Hemorrhage near fetal rat bone: Preliminary results

Timothy A. Bigelow, Rita J. Miller, James P. Blue, William D. O'Brien

Research output: Chapter in Book/Report/Conference proceedingConference contribution


High-intensity ultrasound has shown potential in treating many ailments requiring noninvasive tissue necrosis. However, little work has been done on using ultrasound to ablate pathologies on or near the developing fetus. For example, Congenital Cystic Adenomatoid Malformation (cyst on lungs), Sacrococcygeal Teratoma (benign tumor on tail bone), and Twin-Twin Transfusion Syndrome (one twin pumps blood to other twin) are selected problems that will potentially benefit from noninvasive ultrasound treatments. Before these applications can be explored, potential ultrasound-induced bioeffects should be understood. Specifically, ultrasound-induced hemorrhage near the fetal rat skull was investigated. An f/1 spherically focused transducer (5.1-cm focal length) was used to expose the skull of 18- to 19-day-gestation exteriorized rat fetuses. The ultrasound pulse had a center frequency of 0.92 MHz and pulse duration of 9.6 μs. The fetuses were exposed to 1 of 4 exposure conditions (denoted A, B, C, and D) in addition to a sham exposure. Three of the exposures consisted of a peak compressional pressure of 10 MPa, a peak rarefactional pressure of 6.7 MPa, and pulse repetition frequencies of 100 Hz (A), 250 Hz (B), and 500 Hz (C), corresponding to time-average intensities of 1.9 W/cm 2, 4.7 W/cm2, and 9.4 W/cm2, respectively. Exposure D consisted of a peak compressional pressure of 6.7 MPa, a peak rarefactional pressure of 5.0 MPa, and a PRF of 500 Hz corresponding to a time-average intensity of 4.6 W/cm2. Hemorrhage occurrence increased slightly with increasing time-average intensity (i.e., 11% for A, 28% for B, 31% for C, and 19% for D with a 9% occurrence when the fetuses were not exposed). The low overall occurrence of hemorrhaging may be attributed to fetal motion (observed in over half of the fetuses from the backscattered echo during the exposure). The mean hemorrhage sizes were 3.1 mm2 for A, 2.5 mm 2 for B, 2.7 mm2 for C, and 5.1 mm2 for D. The larger lesions at D may be related to these fetuses moving less as only 40% of the fetuses were observed moving for this exposure condition.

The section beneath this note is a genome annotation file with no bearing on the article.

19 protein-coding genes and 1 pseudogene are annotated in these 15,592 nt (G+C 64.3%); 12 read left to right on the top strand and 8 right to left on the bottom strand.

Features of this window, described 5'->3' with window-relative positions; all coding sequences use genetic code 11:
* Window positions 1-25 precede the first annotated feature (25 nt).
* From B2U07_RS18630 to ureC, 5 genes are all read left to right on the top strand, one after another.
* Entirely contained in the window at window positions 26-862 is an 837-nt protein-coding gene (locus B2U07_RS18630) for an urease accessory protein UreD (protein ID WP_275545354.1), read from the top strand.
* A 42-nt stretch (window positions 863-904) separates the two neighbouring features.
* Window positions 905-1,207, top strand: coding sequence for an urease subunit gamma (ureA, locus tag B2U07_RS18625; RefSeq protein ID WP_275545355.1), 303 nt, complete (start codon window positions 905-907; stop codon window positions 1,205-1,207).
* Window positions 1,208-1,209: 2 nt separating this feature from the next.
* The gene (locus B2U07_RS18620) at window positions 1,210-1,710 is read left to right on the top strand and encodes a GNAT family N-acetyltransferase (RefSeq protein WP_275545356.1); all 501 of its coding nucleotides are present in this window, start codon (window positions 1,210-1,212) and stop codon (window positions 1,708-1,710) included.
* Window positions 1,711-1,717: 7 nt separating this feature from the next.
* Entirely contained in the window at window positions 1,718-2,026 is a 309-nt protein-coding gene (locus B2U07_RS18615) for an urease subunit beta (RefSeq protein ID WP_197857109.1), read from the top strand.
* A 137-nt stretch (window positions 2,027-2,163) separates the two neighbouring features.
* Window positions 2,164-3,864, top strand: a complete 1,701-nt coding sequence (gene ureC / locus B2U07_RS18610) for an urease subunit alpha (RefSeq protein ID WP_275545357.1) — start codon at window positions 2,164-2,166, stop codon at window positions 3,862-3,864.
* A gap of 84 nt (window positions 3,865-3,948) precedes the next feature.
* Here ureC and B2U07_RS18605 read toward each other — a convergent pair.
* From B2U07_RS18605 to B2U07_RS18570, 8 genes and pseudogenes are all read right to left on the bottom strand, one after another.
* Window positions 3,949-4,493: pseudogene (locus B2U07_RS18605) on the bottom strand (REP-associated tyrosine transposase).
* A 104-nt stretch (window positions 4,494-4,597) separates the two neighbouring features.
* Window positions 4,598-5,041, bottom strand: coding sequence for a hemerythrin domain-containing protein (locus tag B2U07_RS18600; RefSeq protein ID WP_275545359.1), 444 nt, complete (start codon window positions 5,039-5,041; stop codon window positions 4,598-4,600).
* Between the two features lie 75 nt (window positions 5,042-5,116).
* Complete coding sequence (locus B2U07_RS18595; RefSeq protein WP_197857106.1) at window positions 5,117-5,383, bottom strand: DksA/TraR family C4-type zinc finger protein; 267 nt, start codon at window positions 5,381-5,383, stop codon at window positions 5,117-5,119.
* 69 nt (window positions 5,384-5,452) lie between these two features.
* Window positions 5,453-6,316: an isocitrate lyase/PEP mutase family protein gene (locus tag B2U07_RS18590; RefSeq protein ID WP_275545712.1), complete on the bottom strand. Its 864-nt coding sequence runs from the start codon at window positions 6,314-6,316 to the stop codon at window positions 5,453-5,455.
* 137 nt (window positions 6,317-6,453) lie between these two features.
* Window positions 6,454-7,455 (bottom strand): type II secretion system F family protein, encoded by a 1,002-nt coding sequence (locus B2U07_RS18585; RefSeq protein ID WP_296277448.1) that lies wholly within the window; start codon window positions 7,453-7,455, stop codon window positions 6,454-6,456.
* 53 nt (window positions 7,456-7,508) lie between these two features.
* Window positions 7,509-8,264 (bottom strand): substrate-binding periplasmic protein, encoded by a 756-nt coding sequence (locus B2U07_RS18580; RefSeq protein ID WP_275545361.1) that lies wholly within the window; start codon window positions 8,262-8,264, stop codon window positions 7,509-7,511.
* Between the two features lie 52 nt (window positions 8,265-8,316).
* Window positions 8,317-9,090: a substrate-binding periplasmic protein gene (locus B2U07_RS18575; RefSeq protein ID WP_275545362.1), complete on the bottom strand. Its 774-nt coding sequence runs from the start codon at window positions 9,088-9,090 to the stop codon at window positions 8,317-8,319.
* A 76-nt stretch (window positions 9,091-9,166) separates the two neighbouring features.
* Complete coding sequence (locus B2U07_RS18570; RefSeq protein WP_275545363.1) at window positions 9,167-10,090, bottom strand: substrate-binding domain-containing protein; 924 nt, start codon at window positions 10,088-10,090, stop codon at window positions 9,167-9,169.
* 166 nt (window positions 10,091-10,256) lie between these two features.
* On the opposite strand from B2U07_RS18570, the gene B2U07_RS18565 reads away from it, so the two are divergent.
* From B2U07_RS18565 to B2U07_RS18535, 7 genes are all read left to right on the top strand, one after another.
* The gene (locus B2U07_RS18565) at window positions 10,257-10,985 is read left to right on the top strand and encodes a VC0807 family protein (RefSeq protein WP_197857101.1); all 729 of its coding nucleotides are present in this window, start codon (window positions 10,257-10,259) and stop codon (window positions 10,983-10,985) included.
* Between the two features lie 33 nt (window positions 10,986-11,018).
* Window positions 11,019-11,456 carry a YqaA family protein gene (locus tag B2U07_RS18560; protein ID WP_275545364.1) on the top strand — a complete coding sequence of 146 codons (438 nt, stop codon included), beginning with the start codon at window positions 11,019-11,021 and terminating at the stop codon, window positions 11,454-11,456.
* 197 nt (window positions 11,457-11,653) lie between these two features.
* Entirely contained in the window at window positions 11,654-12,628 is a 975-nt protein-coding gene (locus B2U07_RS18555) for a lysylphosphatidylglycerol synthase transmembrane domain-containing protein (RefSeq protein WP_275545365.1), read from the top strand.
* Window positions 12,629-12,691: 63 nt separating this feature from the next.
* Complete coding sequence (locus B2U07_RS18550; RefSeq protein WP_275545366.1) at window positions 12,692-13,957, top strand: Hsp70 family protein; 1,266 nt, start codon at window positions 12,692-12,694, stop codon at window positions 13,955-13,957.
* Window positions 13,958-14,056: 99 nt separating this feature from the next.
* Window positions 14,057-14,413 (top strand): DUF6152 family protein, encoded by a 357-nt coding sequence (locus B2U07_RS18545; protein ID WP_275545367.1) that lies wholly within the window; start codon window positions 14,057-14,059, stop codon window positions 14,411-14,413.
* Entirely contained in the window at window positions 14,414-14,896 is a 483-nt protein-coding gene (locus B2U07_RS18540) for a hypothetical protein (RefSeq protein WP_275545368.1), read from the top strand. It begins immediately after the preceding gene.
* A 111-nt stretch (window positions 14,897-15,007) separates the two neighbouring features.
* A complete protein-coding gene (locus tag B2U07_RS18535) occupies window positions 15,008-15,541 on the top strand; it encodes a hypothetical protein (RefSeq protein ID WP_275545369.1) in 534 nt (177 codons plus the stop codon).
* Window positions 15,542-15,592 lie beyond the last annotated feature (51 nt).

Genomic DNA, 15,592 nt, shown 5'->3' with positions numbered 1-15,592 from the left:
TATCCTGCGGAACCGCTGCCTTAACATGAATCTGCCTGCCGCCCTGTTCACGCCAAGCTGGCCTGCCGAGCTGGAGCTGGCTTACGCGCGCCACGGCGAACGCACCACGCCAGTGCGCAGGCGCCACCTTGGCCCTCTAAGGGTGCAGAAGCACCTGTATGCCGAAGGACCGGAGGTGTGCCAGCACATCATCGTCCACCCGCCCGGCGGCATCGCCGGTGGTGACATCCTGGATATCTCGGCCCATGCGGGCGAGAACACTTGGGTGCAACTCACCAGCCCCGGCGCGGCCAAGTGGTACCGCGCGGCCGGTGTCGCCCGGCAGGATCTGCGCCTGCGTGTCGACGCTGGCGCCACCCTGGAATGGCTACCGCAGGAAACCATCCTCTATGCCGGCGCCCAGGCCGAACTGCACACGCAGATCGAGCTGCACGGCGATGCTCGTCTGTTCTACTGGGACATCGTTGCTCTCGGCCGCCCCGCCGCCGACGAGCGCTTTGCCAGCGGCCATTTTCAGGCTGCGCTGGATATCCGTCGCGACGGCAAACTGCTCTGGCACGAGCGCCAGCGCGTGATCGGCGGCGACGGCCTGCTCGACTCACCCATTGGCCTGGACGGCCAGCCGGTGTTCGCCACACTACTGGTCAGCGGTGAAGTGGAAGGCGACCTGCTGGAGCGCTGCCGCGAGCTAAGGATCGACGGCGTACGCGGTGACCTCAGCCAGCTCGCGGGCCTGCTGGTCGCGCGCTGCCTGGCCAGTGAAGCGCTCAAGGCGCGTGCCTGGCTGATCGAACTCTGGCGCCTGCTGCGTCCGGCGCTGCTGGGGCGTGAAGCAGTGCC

Original languageEnglish (US)
Title of host publicationTHERAPEUTIC ULTRASOUND
Subtitle of host publication5th International Symposium on Therapeutic Ultrasound
Number of pages5
StatePublished - May 8 2006
EventTHERAPEUTIC ULTRASOUND: 5th International Symposium on Therapeutic Ultrasound - Boston, MA, United States
Duration: Oct 27 2005Oct 29 2005

Publication series

NameAIP Conference Proceedings
ISSN (Print)0094-243X
ISSN (Electronic)1551-7616


OtherTHERAPEUTIC ULTRASOUND: 5th International Symposium on Therapeutic Ultrasound
Country/TerritoryUnited States
CityBoston, MA


  • Fetal bone
  • Hemorrhage
  • Ultrasound bioeffects

ASJC Scopus subject areas

  • Physics and Astronomy(all)


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